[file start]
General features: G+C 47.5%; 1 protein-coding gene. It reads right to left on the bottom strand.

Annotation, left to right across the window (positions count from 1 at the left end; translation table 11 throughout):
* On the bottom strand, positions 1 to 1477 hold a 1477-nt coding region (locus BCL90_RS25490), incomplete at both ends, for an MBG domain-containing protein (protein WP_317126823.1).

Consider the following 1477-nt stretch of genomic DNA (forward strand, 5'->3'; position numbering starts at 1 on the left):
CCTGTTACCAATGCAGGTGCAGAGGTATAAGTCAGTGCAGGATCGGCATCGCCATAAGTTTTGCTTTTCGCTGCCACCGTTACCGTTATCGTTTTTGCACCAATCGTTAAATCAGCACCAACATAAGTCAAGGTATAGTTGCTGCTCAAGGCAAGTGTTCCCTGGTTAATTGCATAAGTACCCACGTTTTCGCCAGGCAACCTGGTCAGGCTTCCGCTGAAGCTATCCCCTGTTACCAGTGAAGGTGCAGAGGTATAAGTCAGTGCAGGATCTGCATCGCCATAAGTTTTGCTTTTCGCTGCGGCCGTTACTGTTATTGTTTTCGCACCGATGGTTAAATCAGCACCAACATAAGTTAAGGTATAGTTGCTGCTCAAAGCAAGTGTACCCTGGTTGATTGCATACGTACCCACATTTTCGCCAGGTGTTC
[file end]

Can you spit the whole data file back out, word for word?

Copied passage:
General features: G+C 47.5%; 1 protein-coding gene. It reads right to left on the bottom strand.

Annotation, left to right across the window (positions count from 1 at the left end; translation table 11 throughout):
* On the bottom strand, positions 1 to 1477 hold a 1477-nt coding region (locus BCL90_RS25490), incomplete at both ends, for an MBG domain-containing protein (protein WP_317126823.1).

Consider the following 1477-nt stretch of genomic DNA (forward strand, 5'->3'; position numbering starts at 1 on the left):
CCTGTTACCAATGCAGGTGCAGAGGTATAAGTCAGTGCAGGATCGGCATCGCCATAAGTTTTGCTTTTCGCTGCCACCGTTACCGTTATCGTTTTTGCACCAATCGTTAAATCAGCACCAACATAAGTCAAGGTATAGTTGCTGCTCAAGGCAAGTGTTCCCTGGTTAATTGCATAAGTACCCACGTTTTCGCCAGGCAACCTGGTCAGGCTTCCGCTGAAGCTATCCCCTGTTACCAGTGAAGGTGCAGAGGTATAAGTCAGTGCAGGATCTGCATCGCCATAAGTTTTGCTTTTCGCTGCGGCCGTTACTGTTATTGTTTTCGCACCGATGGTTAAATCAGCACCAACATAAGTTAAGGTATAGTTGCTGCTCAAAGCAAGTGTACCCTGGTTGATTGCATACGTACCCACATTTTCGCCAGGTGTTC